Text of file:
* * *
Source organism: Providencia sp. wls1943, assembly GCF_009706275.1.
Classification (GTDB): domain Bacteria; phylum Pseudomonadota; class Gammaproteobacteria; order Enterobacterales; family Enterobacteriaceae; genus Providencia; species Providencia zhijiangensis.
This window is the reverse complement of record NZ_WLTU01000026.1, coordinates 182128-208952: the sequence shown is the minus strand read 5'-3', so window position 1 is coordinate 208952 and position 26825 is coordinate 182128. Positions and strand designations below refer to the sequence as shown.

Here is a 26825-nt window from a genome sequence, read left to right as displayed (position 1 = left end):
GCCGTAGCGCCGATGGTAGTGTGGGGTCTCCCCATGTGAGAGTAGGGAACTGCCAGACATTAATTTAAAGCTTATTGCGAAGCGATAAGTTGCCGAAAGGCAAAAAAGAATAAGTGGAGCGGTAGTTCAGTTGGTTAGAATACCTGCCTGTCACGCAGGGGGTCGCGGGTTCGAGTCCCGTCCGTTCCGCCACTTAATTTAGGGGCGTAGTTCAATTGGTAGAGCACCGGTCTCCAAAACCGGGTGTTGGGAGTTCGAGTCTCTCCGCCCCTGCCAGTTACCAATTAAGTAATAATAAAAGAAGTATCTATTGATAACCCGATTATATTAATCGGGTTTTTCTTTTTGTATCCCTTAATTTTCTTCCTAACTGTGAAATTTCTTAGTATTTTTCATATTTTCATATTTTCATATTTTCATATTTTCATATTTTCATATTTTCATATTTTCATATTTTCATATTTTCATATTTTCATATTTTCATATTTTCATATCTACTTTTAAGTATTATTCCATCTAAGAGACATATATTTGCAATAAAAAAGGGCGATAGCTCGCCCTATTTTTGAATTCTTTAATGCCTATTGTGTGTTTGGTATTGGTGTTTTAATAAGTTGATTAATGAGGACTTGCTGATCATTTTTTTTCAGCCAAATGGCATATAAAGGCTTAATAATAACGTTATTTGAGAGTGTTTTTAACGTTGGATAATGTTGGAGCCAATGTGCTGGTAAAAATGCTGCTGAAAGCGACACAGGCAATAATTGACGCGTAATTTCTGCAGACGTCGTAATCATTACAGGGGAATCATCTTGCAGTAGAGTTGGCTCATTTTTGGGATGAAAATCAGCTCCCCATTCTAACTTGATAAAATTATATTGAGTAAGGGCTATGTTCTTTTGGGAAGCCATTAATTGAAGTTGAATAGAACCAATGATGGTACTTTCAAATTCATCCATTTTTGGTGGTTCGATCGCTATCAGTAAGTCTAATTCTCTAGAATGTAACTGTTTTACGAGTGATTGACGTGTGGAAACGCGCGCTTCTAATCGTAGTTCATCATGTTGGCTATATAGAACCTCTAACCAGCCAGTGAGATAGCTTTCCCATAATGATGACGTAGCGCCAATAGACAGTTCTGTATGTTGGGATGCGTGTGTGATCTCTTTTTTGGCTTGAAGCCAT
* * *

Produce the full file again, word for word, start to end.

Source organism: Providencia sp. wls1943, assembly GCF_009706275.1.
Classification (GTDB): domain Bacteria; phylum Pseudomonadota; class Gammaproteobacteria; order Enterobacterales; family Enterobacteriaceae; genus Providencia; species Providencia zhijiangensis.
This window is the reverse complement of record NZ_WLTU01000026.1, coordinates 182128-208952: the sequence shown is the minus strand read 5'-3', so window position 1 is coordinate 208952 and position 26825 is coordinate 182128. Positions and strand designations below refer to the sequence as shown.

Here is a 26825-nt window from a genome sequence, read left to right as displayed (position 1 = left end):
GCCGTAGCGCCGATGGTAGTGTGGGGTCTCCCCATGTGAGAGTAGGGAACTGCCAGACATTAATTTAAAGCTTATTGCGAAGCGATAAGTTGCCGAAAGGCAAAAAAGAATAAGTGGAGCGGTAGTTCAGTTGGTTAGAATACCTGCCTGTCACGCAGGGGGTCGCGGGTTCGAGTCCCGTCCGTTCCGCCACTTAATTTAGGGGCGTAGTTCAATTGGTAGAGCACCGGTCTCCAAAACCGGGTGTTGGGAGTTCGAGTCTCTCCGCCCCTGCCAGTTACCAATTAAGTAATAATAAAAGAAGTATCTATTGATAACCCGATTATATTAATCGGGTTTTTCTTTTTGTATCCCTTAATTTTCTTCCTAACTGTGAAATTTCTTAGTATTTTTCATATTTTCATATTTTCATATTTTCATATTTTCATATTTTCATATTTTCATATTTTCATATTTTCATATTTTCATATTTTCATATTTTCATATTTTCATATCTACTTTTAAGTATTATTCCATCTAAGAGACATATATTTGCAATAAAAAAGGGCGATAGCTCGCCCTATTTTTGAATTCTTTAATGCCTATTGTGTGTTTGGTATTGGTGTTTTAATAAGTTGATTAATGAGGACTTGCTGATCATTTTTTTTCAGCCAAATGGCATATAAAGGCTTAATAATAACGTTATTTGAGAGTGTTTTTAACGTTGGATAATGTTGGAGCCAATGTGCTGGTAAAAATGCTGCTGAAAGCGACACAGGCAATAATTGACGCGTAATTTCTGCAGACGTCGTAATCATTACAGGGGAATCATCTTGCAGTAGAGTTGGCTCATTTTTGGGATGAAAATCAGCTCCCCATTCTAACTTGATAAAATTATATTGAGTAAGGGCTATGTTCTTTTGGGAAGCCATTAATTGAAGTTGAATAGAACCAATGATGGTACTTTCAAATTCATCCATTTTTGGTGGTTCGATCGCTATCAGTAAGTCTAATTCTCTAGAATGTAACTGTTTTACGAGTGATTGACGTGTGGAAACGCGCGCTTCTAATCGTAGTTCATCATGTTGGCTATATAGAACCTCTAACCAGCCAGTGAGATAGCTTTCCCATAATGATGACGTAGCGCCAATAGACAGTTCTGTATGTTGGGATGCGTGTGTGATCTCTTTTTTGGCTTGAAGCCAT